In most industrialized countries women can choose when to have kids, with whom, how many and how. Planning is essential for ensuring a balanced professional and personal life, without compromising a rising career and at the same time benefiting from a loving, caring and happy family around us.
However, unfortunately, not all women can plan when to start a family life. In developing countries, for instance, family planning information and contraceptives are not always available.
Dr. Samarendranath Mandal/Courtesy of Photoshare/A woman with a crowd of children in the village of Joynagar in West Bengal, India.
According to UNFPA, the United Nations Populations Fund, around 225 million women who want to avoid pregnancy are not using safe and effective family planning methods and other life-saving reproductive health commodities. Women with no access to them live in the 69 poorest countries in the world.
The use of contraceptives can both allow a woman to plan when to start a family and protect herself and her partner from contracting sexually transmitted infections ( STIs) including HIV.
Universal access to sexual and reproductive health, and in particular to reduce the unmet need for family planning, would require global coordination and effective innovative partnerships between donors ranging from the public and private sector with governments. These partnerships can provide, both in developed and especially in developing countries, efficient procurement of contraceptives and condoms.
From an international level, let's get down to the national, regional and local level and see how can family planning be promoted and advocated, exploring one example from a developed country and one from a developing country.
In 2008 the city of Madrid installed 150 condom vending machines in its metro stations, as part of a campaign promoted by the municipality of Madrid and the ministry of health. Six months afterwards, the vending machines had sold 12,240 units. Low price for youth to facilitate the purchase of condoms, in packages of three units for one euro, which is approximately 60 percent less than in other establishments. This initiative was conceived to foster responsible sexual behavior among young people by providing them with condoms at a reasonable price.
Condom vending machines in Madrid metro stations to promote responsible and safe sexual behaviors
Moving East, in the Maldives, one out of three women experience violence at least once in their lifetime, and, as a powerful advocacy tool, UNFPA created and promoted videos of men advocating for a culture of respect and zero tolerance towards domestic violence. As a matter of fact, domestic violence often leads to sexual abuse and thus unwanted and unplanned pregnancies and non-protected sexual behaviors.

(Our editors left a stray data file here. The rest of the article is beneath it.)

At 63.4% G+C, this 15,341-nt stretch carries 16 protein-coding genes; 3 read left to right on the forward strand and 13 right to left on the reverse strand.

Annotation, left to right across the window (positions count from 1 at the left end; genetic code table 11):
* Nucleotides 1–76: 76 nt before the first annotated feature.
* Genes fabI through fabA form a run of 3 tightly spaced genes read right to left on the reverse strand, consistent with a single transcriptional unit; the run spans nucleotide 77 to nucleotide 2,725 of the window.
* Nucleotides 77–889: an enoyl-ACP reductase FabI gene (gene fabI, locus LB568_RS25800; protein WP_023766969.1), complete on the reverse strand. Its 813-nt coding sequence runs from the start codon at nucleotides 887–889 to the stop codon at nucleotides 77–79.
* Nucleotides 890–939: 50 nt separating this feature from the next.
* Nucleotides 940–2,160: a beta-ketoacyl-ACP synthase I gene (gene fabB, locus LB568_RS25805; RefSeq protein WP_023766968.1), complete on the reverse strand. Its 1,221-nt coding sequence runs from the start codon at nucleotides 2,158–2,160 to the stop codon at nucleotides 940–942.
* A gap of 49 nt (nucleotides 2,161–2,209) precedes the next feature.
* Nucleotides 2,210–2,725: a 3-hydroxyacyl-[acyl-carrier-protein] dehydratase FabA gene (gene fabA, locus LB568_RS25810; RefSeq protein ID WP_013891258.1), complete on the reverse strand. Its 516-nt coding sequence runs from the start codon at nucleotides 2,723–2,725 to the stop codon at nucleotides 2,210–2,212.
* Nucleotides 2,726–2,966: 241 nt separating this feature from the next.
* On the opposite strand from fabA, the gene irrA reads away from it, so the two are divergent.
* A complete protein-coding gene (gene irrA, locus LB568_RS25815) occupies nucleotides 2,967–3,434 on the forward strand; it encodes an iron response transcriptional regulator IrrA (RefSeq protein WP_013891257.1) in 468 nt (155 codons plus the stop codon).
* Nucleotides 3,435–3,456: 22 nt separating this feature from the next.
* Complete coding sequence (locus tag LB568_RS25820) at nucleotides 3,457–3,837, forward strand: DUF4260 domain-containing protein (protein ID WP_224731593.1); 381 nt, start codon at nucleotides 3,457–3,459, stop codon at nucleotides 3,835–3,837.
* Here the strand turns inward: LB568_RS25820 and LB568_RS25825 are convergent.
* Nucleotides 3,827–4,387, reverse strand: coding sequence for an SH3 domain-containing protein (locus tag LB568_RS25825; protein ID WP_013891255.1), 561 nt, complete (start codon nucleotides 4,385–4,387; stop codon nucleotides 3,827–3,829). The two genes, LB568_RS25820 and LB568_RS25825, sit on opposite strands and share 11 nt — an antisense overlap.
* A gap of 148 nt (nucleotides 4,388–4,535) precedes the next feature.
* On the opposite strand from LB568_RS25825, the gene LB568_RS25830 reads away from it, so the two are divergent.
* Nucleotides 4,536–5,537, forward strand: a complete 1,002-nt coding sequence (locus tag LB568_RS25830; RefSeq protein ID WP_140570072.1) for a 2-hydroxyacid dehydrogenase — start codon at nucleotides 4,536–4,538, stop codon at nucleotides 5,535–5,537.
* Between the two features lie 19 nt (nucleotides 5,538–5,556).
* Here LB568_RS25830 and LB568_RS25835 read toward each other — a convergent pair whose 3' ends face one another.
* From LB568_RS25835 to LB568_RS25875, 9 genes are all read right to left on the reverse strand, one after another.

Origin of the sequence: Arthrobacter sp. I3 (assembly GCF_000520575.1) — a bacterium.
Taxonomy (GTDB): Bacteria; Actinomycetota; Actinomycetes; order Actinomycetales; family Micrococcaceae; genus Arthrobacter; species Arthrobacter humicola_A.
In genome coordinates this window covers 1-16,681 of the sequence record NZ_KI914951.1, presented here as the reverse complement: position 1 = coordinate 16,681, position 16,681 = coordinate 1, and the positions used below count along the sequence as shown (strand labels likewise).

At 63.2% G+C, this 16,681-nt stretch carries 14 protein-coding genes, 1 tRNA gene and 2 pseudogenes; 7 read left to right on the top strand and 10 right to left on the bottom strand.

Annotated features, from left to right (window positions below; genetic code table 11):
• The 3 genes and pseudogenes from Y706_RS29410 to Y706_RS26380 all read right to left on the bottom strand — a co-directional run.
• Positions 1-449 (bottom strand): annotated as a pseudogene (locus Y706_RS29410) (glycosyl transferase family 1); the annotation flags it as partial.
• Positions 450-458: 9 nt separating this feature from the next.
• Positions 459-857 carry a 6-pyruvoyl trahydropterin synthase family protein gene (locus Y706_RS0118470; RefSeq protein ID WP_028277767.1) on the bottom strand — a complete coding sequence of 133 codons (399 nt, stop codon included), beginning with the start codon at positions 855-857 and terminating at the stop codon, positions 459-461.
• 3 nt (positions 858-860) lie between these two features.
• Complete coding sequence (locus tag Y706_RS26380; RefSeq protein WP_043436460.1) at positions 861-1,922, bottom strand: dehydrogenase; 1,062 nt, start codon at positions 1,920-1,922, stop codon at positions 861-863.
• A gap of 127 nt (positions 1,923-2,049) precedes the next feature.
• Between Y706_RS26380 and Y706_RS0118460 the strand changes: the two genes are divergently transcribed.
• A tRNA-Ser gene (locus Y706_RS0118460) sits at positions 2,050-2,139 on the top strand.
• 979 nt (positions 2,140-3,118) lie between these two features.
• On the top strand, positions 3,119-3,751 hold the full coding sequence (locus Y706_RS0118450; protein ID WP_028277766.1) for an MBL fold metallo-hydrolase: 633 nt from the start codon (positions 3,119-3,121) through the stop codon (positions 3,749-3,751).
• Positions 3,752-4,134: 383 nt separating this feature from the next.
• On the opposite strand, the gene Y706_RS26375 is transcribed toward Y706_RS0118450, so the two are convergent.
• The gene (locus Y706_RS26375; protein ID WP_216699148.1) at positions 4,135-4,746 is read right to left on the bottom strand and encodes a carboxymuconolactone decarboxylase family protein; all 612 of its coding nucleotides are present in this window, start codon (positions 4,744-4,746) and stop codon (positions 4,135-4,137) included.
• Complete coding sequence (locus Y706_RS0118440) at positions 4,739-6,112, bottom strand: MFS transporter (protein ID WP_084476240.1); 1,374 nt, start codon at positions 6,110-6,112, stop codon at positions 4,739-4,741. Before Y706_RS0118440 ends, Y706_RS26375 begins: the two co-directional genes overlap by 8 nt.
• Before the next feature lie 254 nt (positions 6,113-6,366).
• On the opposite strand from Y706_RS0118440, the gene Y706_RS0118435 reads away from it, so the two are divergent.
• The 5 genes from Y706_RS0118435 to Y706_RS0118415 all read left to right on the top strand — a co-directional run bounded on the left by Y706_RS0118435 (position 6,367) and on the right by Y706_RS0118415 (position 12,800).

Image from the video produced by UNFPA and UN Women in the Republic of Maldives on the theme of "Equality for Women is Progress for All" on the occasion of the International Women's Day 2014.
From these two examples we can all learn something and do our part in our daily lives, as part of the civil society, to promote respectful behaviors between men and women.
Starting from our love relationship, where a culture of respect and not control should reign, a culture of affection and trust can lead to healthy behaviors, where every child is wanted and he/she is given the best opportunities we can offer as responsible and conscious parents. This virtuous circle can lead to poverty eradication and control of births, in a world where children are protected, given the opportunity to go to school, learn, understand and grow as responsible citizens, caring about the people around them and the environment in which they live and to which they are exposed to.
I was very touched by one video reporting the stories of five "cool women from Malé, the capital of the Republic of Maldives, their resilience and their willingness to work and persevere in a male-dominated Muslim society.
A wonderful best practice that can be translated, cascaded and applied (not as a one-size-fits-all, but with the language that best suits the culture and country addressed) from where we can start is for example the Guide for integral sexual education between girls and boys in their young age, like the one produced by the municipality of Sao Paulo and by the project "Human Security" of UNESCO and UNICEF Sao Paulo-Brazil. In 10 visual and clear modules, it presents a series of conversation among youth, writing and group sessions and games, movies, youtube videos, website tips, drawings, blogs and comics to explain the different phases of growing up and of sexual awareness, desire and addressing, in a fun and informal way, everything that a young person needs and wants to know about sex. The guide calls it Educomunicando, educating by communicating. Always sharing experiences by understanding about a curious world where youth needs to be prepared and aware, thus be able to make mindful and sound decisions.
I hope these stories open us an eye for greater advocacy, communication and campaigns for impact and change, understanding that women and men, as partners, can truly change the world. Are you ready to change the world, one couple at a time?